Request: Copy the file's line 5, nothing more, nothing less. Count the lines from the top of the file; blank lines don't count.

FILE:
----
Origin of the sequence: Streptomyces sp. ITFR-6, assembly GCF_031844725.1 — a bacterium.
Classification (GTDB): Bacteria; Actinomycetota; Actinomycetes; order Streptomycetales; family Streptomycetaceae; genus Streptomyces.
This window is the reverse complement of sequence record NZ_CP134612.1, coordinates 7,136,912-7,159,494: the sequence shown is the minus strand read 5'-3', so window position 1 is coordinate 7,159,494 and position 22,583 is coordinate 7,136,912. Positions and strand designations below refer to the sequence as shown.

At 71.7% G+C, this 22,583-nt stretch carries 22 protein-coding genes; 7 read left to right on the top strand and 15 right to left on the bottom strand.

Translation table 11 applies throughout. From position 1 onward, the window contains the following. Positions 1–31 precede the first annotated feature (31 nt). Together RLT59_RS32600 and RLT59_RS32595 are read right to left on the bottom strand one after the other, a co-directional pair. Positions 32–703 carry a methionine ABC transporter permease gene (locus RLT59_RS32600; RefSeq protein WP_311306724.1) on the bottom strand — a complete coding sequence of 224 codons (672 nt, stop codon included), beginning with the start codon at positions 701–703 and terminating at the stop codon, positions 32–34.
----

Translation table 11 applies throughout. From position 1 onward, the window contains the following. Positions 1–31 precede the first annotated feature (31 nt). Together RLT59_RS32600 and RLT59_RS32595 are read right to left on the bottom strand one after the other, a co-directional pair. Positions 32–703 carry a methionine ABC transporter permease gene (locus RLT59_RS32600; RefSeq protein WP_311306724.1) on the bottom strand — a complete coding sequence of 224 codons (672 nt, stop codon included), beginning with the start codon at positions 701–703 and terminating at the stop codon, positions 32–34.